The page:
1. ## Dungeons and Dragons

To generate your stats you roll four six-sided dice, drop the lowest and add the other 3. What is the average score you would get with this process, please? and why...

Thanks,
Morlaf

2. ## Re: Dungeons and Dragons

Originally Posted by Morlaf
To generate your stats you roll four six-sided dice, drop the lowest and add the other 3. What is the average score you
I would like to know how to model this question. I do not.
I have not done any programming is years.
But I know how to do that way.
We need an array $1296\times 4$ that contains all distinct four-tuples of the set $\{1,2,3,4,5,6\}$ .
The outcomes in this question are $\{3,4,\cdots,17,18\}$.
We need to search that array row-wise dropping a least element in a row and adding the other three. That way we can count the number of ways of getting each of those 16 outcomes.
If $N=x$ for $x\in\{3,4,\cdots,17,18\}$ then we can find the probabilities.
For example $\mathcal{P}(N=3)=\frac{1}{1296}$
Again, $\mathcal{P}(N=18)=\frac{21}{1296}$.

The answer that you seek is $\sum\limits_{k =3 }^{18}{k\mathcal{P}(N=k)}$

3. ## Re: Dungeons and Dragons

Thanks for getting back to me on this one. I see where you are going with this but I must admit it has not really shed much light on my original question.
I do a bit of coding myself (a bizarre game with javascript) but only briefly touched on C++ arrays.
Any other more thorough takes on this people?

4. ## Re: Dungeons and Dragons

Here you go.

"...the calculated mean of the 4d6-L distribution is 12.24."

5. ## Re: Dungeons and Dragons

that is terrific... thanks!

6. ## Re: Dungeons and Dragons

Unless I am reading it incorrectly, the cited paper is talking about "6D4L" where they roll four six sided dice and discard the lowest number. I wrote a Java program that simulates rolling six six sided dice, then dropping the lowest and highest numbers 10000 times. I got an average of "13.975" which I would round to 14.

7. ## Re: Dungeons and Dragons

My friend says you can do this a more theoretical route using an "order statistic" (which I'm not familiar with).

I wrote a program in Scala to calculate this. This should be 100% accurate.

Basic logic:
Iterate every permutation of die values (total of 6^4 permutations)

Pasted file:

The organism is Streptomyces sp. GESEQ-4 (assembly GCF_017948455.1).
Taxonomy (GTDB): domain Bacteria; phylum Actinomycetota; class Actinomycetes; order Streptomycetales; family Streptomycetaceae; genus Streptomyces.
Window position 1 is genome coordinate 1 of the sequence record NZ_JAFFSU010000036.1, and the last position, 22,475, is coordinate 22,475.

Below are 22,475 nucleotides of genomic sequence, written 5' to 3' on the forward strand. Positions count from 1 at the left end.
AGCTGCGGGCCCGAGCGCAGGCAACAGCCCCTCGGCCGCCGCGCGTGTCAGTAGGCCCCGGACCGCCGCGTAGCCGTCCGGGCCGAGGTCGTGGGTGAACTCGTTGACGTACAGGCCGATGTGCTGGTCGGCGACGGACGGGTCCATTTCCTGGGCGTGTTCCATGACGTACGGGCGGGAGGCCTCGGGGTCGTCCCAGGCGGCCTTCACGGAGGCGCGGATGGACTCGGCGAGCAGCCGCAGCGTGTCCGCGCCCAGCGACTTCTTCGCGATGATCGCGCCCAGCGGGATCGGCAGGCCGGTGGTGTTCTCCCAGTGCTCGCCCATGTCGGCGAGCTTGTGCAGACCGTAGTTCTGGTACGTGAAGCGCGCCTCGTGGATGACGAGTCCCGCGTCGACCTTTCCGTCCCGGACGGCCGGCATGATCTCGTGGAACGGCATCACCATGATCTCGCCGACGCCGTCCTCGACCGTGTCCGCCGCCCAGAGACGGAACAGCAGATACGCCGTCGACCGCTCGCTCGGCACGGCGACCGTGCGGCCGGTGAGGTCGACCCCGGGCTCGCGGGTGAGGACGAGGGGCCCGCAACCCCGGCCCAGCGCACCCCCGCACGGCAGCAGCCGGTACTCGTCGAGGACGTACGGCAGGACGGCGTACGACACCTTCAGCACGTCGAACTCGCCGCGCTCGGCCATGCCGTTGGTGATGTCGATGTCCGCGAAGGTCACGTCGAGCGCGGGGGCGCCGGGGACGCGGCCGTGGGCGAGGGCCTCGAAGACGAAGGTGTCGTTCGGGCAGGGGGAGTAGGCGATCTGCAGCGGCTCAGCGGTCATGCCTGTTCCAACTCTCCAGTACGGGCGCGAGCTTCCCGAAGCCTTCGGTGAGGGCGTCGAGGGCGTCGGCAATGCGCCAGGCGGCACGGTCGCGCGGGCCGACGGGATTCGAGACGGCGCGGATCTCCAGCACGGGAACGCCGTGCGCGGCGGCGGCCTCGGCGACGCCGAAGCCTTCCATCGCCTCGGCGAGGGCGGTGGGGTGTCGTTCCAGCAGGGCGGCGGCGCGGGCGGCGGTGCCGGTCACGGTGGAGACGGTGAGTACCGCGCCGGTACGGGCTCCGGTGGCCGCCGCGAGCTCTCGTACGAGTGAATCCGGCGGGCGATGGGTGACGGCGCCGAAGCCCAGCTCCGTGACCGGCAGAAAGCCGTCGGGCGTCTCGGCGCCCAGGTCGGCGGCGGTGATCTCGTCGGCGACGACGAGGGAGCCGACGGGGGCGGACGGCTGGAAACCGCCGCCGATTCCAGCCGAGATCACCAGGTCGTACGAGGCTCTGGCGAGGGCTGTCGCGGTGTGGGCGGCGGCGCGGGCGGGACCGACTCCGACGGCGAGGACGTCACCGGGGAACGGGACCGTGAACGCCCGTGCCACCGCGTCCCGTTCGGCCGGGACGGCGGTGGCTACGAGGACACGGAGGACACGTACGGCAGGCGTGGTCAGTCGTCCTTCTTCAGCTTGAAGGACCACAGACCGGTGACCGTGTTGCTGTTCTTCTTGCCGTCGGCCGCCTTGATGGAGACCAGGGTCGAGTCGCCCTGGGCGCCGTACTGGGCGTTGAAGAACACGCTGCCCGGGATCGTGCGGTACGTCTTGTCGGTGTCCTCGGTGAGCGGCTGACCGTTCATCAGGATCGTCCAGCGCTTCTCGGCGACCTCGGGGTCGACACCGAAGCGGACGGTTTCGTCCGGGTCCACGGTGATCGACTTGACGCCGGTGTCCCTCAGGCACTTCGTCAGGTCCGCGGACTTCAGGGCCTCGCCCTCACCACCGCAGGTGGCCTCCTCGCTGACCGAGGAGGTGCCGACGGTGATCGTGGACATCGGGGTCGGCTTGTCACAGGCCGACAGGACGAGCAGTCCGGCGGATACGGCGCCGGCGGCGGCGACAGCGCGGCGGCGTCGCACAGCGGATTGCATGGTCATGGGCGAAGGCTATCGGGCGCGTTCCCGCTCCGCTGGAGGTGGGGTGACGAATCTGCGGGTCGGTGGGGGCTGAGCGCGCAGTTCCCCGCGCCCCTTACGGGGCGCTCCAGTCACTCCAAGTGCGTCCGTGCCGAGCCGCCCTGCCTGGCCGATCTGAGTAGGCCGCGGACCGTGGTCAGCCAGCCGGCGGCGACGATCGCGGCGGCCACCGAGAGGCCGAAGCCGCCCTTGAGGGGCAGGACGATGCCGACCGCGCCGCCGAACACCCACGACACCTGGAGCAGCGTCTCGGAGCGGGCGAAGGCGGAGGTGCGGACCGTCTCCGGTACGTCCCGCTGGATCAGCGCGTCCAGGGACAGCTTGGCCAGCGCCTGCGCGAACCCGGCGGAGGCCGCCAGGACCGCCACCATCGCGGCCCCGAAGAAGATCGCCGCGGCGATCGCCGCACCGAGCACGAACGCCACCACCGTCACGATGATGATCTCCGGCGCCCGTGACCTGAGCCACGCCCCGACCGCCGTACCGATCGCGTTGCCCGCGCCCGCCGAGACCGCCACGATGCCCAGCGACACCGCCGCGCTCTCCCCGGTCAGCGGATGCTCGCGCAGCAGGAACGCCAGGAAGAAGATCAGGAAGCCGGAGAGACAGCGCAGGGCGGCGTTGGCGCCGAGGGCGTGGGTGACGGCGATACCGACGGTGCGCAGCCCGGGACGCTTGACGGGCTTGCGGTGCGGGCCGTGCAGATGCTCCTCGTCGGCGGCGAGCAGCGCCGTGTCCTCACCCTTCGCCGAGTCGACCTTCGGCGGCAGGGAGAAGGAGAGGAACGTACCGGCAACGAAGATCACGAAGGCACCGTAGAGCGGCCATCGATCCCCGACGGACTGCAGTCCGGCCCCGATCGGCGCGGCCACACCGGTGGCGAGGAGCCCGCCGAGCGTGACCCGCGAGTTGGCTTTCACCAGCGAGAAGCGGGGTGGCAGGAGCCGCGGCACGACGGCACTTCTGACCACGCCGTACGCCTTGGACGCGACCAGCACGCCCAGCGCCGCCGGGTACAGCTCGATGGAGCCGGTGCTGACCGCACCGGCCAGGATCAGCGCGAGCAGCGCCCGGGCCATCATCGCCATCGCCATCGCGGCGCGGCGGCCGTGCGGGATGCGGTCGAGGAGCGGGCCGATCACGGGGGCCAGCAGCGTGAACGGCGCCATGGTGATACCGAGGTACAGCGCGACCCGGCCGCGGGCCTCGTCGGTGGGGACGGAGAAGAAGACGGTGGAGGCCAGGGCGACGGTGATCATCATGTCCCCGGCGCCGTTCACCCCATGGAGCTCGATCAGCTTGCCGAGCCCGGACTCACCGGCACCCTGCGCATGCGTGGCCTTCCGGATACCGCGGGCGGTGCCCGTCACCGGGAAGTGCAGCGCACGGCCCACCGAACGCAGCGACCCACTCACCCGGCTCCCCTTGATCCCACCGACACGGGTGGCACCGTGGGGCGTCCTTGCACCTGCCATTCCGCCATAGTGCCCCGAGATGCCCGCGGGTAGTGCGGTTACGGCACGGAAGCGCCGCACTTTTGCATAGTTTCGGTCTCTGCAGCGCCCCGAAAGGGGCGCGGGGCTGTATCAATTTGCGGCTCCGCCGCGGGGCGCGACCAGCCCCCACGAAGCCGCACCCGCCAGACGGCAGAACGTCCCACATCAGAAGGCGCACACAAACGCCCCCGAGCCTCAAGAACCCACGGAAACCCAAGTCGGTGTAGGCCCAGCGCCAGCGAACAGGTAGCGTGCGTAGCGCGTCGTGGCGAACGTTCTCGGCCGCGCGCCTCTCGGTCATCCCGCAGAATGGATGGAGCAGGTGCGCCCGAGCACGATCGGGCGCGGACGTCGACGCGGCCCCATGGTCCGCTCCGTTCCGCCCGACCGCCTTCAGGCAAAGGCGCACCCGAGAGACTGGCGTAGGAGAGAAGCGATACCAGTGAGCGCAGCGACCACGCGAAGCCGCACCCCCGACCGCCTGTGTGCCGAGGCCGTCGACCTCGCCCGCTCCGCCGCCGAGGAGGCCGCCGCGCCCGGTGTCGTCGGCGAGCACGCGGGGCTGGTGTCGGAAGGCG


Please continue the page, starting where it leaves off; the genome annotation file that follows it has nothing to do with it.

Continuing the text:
For each permutation calculate the sum minus lowest. Increment corresponding bucket by one.
Use the permutation counts to calculate expected value.

In the results below, there are 21 permutations for a net value of 18 with a probability of 21/(6^4)=0.016.

Expected value is calculated as normal for discrete variables: (3*1 + 4*4 + 5*10 + 6*21 + ... + 18*21)/(6^4)

My end result is 12.245. This should be 100% accurate.

0: 0: 0.000
1: 0: 0.000
2: 0: 0.000
3: 1: 0.001
4: 4: 0.003
5: 10: 0.008
6: 21: 0.016
7: 38: 0.029
8: 62: 0.048
9: 91: 0.070
10: 122: 0.094
11: 148: 0.114
12: 167: 0.129
13: 172: 0.133
14: 160: 0.123
15: 131: 0.101
16: 94: 0.073
17: 54: 0.042
18: 21: 0.016
expected = 12.245

Code:
object Probability4d6l {
def main(args: Array[String]) {
val permCounts = new Array[Int](19);
val numpermutations = 6 * 6 * 6 * 6;

for (d1 <- 1 until 7) {
for (d2 <- 1 until 7) {
for (d3 <- 1 until 7) {
for (d4 <- 1 until 7) {
val lowest = math.min(d1, math.min(d2, math.min(d3, d4)));
val value = d1 + d2 + d3 + d4 - lowest;

permCounts(value) += 1;
}
}
}
}

var expected: Double = 0.0;

for (i <- 0 until permCounts.length) {
expected += i * permCounts(i).asInstanceOf[Double] / numpermutations;
println("%d: %d: %.3f".format(i, permCounts(i), permCounts(i).asInstanceOf[Double] / numpermutations));
}

println("expected = %.3f".format(expected));
}
}

8. ## Re: Dungeons and Dragons

Maybe I too am misreading the question and or paper.
Of course my first reply was a attempt at a pure counting solution.
I have now programmed a computer algebra system to do $10^6$ trials.
Dropping the lowest of the four gives me a mean of $12.246$.
That agrees more or less with that paper.

Dropping the highest of the four gives me a mean of $7.004$.

Dropping the lowest and highest of the four gives me a mean of $8.754$.

9. ## Re: Dungeons and Dragons

VinceW and Plato are right, the mean given in the paper is an approximation.

$\frac{3(1)+4(4)+5(10)+6(21)+7(38)+8(62)+9(91)+10(1 22)+11(148)+12(167)+13(172)+14(160)+15(131)+16(94) +17(54)+18(21))}{6^4}$
$15869/1296=12\frac{317}{1296}=12.2445\overline{987654320 }$